In his words
Actor resurrects some of Clarence Darrow's most compelling arguments in performance at UofSC law school
By Dana Woodward, email@example.com, 803-777-3691
For one night only on Feb. 11, the Karen J. Williams courtroom at the UofSC School of Law will transform into famous courtrooms from the past, following the story of Clarence Darrow, a premier American trial attorney known for his courtroom theatrics.
In the one-man production, “A Passion for Justice: An Encounter with Clarence Darrow,” actor Paul Morella portrays a selection of Darrow’s most dynamic arguments, including his showdown with William Jennings Bryan on the teaching of evolution from the 1925 case The State of Tennessee v. John Thomas Scopes, known as the Scopes “Monkey” Trial.
Darrow’s legacy includes defenses of freedom of speech, integration and fair labor practices – an attorney who recognized that the courtroom was a powerful tool for social policy and change. Morella, however, allows that Darrow was by no means perfect; his production includes the McNamara trial in which Darrow was accused of bribery and jury tampering.
It makes you realize that the art of courtroom advocacy is a vital part of our system of justice and without gutsy lawyers taking on hard cases and giving it all they’ve got, we don’t have a good system.
Joel Collins, UofSC School of Law '68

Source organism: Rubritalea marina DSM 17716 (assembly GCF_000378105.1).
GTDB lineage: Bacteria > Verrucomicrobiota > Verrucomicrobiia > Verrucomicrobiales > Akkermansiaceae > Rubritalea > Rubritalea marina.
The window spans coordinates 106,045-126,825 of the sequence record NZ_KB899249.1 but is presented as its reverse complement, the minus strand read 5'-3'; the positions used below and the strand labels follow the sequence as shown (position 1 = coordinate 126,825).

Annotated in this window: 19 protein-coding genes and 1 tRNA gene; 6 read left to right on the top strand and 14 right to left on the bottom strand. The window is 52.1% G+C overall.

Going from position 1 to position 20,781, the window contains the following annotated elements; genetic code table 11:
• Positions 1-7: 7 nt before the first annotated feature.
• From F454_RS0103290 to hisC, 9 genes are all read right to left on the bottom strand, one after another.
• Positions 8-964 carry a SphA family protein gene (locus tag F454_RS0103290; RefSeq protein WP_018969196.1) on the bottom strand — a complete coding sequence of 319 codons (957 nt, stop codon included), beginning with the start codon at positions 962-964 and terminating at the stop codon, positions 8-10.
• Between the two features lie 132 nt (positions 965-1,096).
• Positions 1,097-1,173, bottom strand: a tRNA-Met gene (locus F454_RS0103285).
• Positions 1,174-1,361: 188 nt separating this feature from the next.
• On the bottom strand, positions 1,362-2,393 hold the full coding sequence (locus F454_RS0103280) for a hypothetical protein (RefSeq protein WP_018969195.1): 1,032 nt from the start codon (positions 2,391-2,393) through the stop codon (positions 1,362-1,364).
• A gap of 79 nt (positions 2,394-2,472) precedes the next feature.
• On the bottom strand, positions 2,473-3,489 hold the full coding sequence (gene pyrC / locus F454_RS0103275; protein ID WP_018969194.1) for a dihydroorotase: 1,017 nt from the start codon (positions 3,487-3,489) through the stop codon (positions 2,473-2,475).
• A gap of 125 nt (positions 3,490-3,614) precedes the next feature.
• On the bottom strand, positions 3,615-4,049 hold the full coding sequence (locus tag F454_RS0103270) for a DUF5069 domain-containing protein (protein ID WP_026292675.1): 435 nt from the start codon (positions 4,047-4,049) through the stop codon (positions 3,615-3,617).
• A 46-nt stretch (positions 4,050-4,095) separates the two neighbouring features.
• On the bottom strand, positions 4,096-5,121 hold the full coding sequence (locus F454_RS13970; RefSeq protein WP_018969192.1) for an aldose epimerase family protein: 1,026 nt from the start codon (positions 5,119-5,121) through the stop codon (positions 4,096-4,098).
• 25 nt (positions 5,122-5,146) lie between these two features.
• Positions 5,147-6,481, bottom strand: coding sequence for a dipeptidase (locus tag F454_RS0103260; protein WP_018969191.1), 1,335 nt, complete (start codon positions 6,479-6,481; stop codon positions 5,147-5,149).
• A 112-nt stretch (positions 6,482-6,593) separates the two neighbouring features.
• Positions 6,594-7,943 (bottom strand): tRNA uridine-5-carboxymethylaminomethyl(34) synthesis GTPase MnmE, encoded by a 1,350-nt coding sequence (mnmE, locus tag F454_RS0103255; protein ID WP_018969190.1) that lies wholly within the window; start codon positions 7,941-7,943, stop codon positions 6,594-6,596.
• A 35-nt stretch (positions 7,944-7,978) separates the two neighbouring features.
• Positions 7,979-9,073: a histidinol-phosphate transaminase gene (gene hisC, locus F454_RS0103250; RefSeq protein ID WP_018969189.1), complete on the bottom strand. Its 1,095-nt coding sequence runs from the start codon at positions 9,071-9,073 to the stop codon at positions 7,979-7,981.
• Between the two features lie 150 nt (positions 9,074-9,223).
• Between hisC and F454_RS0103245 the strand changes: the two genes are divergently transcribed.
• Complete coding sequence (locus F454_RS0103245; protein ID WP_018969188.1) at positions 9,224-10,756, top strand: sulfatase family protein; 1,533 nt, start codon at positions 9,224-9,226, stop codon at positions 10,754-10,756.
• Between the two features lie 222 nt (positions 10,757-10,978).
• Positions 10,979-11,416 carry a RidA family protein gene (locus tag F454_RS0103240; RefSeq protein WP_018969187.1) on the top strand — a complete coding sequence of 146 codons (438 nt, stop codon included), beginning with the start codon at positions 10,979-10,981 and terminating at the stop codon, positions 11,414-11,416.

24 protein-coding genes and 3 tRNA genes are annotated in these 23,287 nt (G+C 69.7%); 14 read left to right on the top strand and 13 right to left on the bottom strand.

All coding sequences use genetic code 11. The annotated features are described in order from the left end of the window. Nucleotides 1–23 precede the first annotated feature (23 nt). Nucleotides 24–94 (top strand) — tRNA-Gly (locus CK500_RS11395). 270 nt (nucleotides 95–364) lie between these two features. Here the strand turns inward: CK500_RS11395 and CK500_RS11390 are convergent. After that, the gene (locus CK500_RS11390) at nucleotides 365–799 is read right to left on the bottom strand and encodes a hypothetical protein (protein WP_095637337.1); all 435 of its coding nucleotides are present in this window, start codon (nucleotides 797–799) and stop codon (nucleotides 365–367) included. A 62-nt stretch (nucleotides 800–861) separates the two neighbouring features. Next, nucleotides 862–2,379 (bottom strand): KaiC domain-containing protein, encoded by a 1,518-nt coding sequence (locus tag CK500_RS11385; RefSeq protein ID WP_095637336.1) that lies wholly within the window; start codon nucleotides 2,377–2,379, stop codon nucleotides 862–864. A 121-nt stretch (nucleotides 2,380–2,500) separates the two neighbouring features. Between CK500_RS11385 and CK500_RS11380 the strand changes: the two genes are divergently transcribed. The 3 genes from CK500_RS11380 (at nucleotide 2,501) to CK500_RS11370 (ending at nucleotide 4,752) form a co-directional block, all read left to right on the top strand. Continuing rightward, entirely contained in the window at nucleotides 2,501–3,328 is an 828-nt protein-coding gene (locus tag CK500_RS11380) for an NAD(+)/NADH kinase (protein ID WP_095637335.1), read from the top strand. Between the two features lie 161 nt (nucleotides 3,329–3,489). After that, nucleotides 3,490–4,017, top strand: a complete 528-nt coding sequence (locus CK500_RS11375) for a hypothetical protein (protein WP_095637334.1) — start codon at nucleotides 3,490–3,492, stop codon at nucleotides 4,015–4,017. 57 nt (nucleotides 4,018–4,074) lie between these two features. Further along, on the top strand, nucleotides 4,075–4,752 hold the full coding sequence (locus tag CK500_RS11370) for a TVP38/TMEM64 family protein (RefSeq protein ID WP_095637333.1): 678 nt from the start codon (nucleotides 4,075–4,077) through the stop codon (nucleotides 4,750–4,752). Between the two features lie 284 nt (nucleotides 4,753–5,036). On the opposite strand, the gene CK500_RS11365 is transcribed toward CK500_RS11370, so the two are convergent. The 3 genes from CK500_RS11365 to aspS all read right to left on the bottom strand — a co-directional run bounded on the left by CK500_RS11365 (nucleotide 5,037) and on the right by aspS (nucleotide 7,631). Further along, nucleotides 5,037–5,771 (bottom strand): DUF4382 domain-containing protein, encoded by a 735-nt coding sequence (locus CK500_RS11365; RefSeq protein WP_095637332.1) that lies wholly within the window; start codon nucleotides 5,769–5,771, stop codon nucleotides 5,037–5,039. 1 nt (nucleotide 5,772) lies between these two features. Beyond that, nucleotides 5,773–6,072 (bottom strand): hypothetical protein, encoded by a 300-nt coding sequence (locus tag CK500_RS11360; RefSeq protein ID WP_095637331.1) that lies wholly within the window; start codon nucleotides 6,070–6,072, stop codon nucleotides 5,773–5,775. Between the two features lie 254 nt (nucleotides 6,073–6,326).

The play was crafted primarily from Darrow’s own words, allowing the audience to hear verbatim his famous courtroom arguments from the Leopold and Loeb trial and the landmark 1925 civil rights trial of Ossian Sweet.
“[Morella] is fastidious about the details,” says Joel Collins, UofSC School of Law graduate and member of the South Carolina chapter of the American Board of Trial Advocates, the organization responsible for bringing the production to Columbia.
The show reveals how effective Darrow was “and how thoroughly he was able to communicate with jurors and talk to them in a compelling and persuasive way,” Collins says.
Darrow’s arguments showcase some of the best cases of courtroom arguments, but the show isn’t just for attorneys. His points resonate with anyone who has a passion for justice, and they are just as relevant today as they were when he argued them.
“It makes you realize that the art of courtroom advocacy is a vital part of our system of justice and without gutsy lawyers taking on hard cases and giving it all they’ve got, we don’t have a good system.”
If you're going
The production is free of charge and open to the public, but tickets must be reserved in advance. The show takes place from 6-7:15 p.m., Feb. 11, in the Karen J. Williams Courtroom at the UofSC School of Law.
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